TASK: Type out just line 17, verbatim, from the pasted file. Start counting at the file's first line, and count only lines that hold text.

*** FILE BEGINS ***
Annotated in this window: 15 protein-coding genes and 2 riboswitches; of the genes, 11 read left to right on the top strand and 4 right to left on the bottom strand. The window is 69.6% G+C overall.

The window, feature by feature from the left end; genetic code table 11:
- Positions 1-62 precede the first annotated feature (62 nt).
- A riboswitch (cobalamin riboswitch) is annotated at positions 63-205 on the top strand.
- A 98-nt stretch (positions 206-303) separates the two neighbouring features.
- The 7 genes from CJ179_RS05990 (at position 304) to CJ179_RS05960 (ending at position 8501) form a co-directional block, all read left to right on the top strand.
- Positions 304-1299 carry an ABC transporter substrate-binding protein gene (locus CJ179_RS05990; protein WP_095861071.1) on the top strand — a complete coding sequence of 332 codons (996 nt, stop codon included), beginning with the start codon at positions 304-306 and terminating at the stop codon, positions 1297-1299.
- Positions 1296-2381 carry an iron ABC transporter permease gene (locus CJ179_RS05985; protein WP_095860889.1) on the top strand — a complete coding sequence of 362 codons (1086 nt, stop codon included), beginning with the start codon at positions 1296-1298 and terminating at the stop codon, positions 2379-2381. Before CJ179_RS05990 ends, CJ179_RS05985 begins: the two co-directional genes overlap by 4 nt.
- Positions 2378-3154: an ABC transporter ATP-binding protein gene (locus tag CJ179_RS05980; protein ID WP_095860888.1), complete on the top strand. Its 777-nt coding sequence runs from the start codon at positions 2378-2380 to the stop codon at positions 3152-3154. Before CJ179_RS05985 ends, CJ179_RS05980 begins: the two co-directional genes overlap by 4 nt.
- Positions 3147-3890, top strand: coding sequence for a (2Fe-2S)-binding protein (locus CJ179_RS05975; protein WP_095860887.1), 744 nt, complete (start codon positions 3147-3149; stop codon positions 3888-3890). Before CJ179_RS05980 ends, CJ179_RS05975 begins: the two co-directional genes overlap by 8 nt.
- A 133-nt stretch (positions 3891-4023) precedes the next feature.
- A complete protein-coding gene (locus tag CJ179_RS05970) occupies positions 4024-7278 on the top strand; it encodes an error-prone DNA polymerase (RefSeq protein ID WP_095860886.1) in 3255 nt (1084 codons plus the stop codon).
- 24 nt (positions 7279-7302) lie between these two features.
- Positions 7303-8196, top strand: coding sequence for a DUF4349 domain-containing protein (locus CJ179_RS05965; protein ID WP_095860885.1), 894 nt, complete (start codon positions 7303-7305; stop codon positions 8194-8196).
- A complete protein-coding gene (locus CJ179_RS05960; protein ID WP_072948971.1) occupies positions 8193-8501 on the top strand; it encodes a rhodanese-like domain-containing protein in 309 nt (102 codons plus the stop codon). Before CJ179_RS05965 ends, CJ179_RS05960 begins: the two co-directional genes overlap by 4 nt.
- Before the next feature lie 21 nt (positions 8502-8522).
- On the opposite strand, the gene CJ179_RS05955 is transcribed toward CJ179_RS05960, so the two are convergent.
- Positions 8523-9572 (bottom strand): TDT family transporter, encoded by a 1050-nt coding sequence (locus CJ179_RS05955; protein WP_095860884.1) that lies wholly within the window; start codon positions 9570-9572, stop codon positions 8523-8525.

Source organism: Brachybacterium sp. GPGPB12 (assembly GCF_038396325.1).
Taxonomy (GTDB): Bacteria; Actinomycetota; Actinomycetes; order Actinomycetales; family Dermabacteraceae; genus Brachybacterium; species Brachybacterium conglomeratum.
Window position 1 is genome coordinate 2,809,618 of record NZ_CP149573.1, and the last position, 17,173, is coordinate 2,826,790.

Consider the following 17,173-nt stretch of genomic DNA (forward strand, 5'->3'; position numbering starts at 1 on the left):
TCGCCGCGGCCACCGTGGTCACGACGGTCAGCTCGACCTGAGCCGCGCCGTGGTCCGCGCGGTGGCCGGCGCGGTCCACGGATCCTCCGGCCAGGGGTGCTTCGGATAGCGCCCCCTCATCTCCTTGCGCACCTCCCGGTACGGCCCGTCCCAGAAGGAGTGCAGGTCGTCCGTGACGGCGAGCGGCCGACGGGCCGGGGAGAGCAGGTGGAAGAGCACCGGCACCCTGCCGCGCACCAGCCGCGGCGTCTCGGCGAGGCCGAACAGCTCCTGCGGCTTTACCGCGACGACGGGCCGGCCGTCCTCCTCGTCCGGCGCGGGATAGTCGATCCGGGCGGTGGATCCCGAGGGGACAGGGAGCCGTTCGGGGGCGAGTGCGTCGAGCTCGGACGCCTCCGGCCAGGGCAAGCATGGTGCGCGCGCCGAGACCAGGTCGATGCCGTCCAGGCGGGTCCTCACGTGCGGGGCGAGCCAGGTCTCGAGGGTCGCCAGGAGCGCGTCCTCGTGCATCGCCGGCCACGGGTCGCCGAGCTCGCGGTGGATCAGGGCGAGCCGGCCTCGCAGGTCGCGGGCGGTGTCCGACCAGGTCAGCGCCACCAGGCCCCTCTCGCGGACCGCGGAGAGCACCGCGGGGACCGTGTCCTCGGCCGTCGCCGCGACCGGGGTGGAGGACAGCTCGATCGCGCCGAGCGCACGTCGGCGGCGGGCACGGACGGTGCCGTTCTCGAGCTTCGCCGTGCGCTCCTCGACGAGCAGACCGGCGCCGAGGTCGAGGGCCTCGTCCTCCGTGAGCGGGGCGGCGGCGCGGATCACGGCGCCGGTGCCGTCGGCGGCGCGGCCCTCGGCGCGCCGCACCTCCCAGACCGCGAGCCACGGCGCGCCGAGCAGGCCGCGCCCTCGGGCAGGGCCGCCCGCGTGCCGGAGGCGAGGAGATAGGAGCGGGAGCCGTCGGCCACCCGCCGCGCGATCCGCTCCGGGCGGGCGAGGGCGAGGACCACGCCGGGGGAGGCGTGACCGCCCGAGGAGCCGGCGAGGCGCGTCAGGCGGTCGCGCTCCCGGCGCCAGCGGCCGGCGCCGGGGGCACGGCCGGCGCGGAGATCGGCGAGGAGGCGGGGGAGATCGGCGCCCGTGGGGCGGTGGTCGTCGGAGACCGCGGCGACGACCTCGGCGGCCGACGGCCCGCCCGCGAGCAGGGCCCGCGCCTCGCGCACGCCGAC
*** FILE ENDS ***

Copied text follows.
- On the opposite strand, the gene CJ179_RS05955 is transcribed toward CJ179_RS05960, so the two are convergent.